Although many social justice issues impact our students in a multitude of ways, it’s important to find relevant ways to present these issues to students in a way that doesn’t seem like a distant past. Finding relevant content for students when is absolutely essential. What better way to do it than by studying athletes and social issues simultaneously!
My school used the Expeditionary Learning Unit titled: Athlete Leaders of Social Change to anchor our learning. The curriculum is available for free online here and includes very detailed lesson plans, assessments, and an overall thorough progression of learning materials! The curriculum centers around Jackie Robinson’s role in breaking the color barrier in major league baseball, and the challenges and triumphs that accompanied his career. I had the privilege to engage in this important work with my fifth grade students. This unit of study really helped bring awareness to a lot of social issues my students felt disconnected from.
Here’s a quick guide to the main sequence of student learning. I hope something here sparks inspiration so that you too can further invite students to have conversations about social change in your classroom!
1. Hook them in!
Before we even started the unit, we had students start thinking about influential athletes from different time periods. I used these awesome athlete pennants from from The Little Ladybug Shop for a quick introduction to various athletes from different sports. I laid out all the different banners and gave students a chance to do a mini gallery walk to see their options. I let students select the athlete of their choice after having a conversation about “stretch goals” to try to pick an athlete they didn’t know a lot about so they could learn more!
2. Make vocabulary accessible.
I like to use this vocabulary template when learning new words. It really helps students think about a word, it’s meaning, and imagine a scenario. The terms students explored were: agent of social change, activist, ally, advocate, stereotype, discrimination, and segregation. These would be important terms students would see throughout this unit of study. Though they were not the only terms learned, these helped to anchor student learning.
Click the picture to make your own copy of the template!
3. Provide Opportunities for Students to have Meaningful Conversations using new Vocabulary!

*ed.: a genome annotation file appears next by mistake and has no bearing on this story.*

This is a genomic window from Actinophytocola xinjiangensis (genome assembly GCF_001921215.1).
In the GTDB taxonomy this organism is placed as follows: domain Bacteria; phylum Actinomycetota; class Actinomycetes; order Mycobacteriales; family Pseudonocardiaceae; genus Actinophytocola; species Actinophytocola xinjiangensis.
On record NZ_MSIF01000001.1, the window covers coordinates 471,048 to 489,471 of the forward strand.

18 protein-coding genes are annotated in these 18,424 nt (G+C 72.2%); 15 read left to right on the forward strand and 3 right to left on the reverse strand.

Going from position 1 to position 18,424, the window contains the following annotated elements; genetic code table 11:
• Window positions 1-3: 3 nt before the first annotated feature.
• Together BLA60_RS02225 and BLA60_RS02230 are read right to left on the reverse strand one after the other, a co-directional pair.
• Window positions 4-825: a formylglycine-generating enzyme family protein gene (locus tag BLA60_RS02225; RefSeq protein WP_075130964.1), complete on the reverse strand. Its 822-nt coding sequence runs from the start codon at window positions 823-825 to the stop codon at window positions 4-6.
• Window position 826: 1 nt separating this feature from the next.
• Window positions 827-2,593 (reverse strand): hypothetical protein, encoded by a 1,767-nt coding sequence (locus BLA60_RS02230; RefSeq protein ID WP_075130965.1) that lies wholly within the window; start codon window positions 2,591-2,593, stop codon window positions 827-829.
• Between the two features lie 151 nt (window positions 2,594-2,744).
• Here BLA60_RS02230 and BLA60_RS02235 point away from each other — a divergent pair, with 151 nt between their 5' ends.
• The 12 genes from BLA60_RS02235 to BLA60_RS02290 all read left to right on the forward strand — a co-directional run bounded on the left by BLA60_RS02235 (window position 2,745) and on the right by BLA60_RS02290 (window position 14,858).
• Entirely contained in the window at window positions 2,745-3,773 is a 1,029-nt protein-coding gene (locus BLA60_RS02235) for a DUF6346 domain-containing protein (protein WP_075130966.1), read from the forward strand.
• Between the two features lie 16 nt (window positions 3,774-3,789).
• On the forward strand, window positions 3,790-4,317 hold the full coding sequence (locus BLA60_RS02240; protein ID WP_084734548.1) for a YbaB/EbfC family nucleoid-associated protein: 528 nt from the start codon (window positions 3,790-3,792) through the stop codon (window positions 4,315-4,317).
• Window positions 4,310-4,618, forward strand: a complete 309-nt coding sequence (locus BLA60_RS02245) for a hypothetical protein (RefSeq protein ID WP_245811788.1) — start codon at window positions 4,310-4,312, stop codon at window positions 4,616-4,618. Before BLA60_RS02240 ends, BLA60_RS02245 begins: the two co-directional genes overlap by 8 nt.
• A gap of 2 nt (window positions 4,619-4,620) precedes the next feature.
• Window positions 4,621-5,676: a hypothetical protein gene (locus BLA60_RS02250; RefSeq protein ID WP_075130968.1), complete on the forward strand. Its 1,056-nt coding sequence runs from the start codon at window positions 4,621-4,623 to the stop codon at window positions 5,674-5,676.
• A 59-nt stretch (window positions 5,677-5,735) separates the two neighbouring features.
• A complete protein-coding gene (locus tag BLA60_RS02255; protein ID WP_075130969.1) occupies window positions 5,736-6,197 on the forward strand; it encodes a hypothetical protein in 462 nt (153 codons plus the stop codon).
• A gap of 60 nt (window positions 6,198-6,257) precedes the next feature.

Knowing that students would later be studying a specific athlete and social issue, it was important that students start talking about the movements or issues that certain athletes are passionate about. Students discussed the important impacts athletes can make, which also led us to a great conversation about why they can make an impact.
In groups, students engaged in guided research that would simulate the work they would later do individually. Students were asked: What makes ____(insert athlete’s name)____ an athlete leader of social change?
This is a list of the athletes students studied for this guided research. Social issues ranged from the gender pay gap to educational inequities. Students created posters that showed each athlete’s achievements in making social change and within their sport. Students had really rich conversations about each individuals role in making social change and which reasons were the strongest!
4. Incorporate multiple text options.
Our anchor text was informational (pictured) so we supplemented this reading with Book Clubs! This gave students a chance to focus in one specific athlete(s) or social issue and allowed them to read closer to their reading levels. We used recommendations from Expeditionary Learning, as well as books we found available through Scholastic. Click here for our list. We printed a calendar for students so they could determine which pages needed to be read for each meeting. We met twice a week and gave students specific topics for conversation, and wrapped up with a Novel to Documentary DVD Project.
5. Spark creativity.
We talked about this project with our students from day one. The required research information was similar to the work we did with individual athletes in our launch and the reasons for being the best athlete leader of social change was similar to the work modeled in group work. Students completed this planning sheet to think about the three most important reasons their athlete is the ultimate MVP of social change. Using these reasons, students had to plan and create multiple drafts of an artifact that represented their individual’s success and social change. This extended the work to include design elements and creative connections.
6. Share student learning!
To showcase student learning, the school community was invited to an MVP Meet and Greet! Students became their athlete and had to persuade families to vote for them as MVP of social change! Students prepared a Persuasive Pitch and families could cast votes for the athlete leader that made the biggest impact! Hearing students communicate their ideas and demonstrate a level of passion for their work was amazing and this is definitely a topic and project I hope to do again in the future!
Have fun and please share how you plan to implement or how you implemented some of these ideas in your classroom! Comment below or tag me on Instagram @donutlovinteacher.
**I also love these Activist Posters from Caffeinate & Educate and think they would fit nicely into this unit as a graffiti board activity or simply as positive affirmations!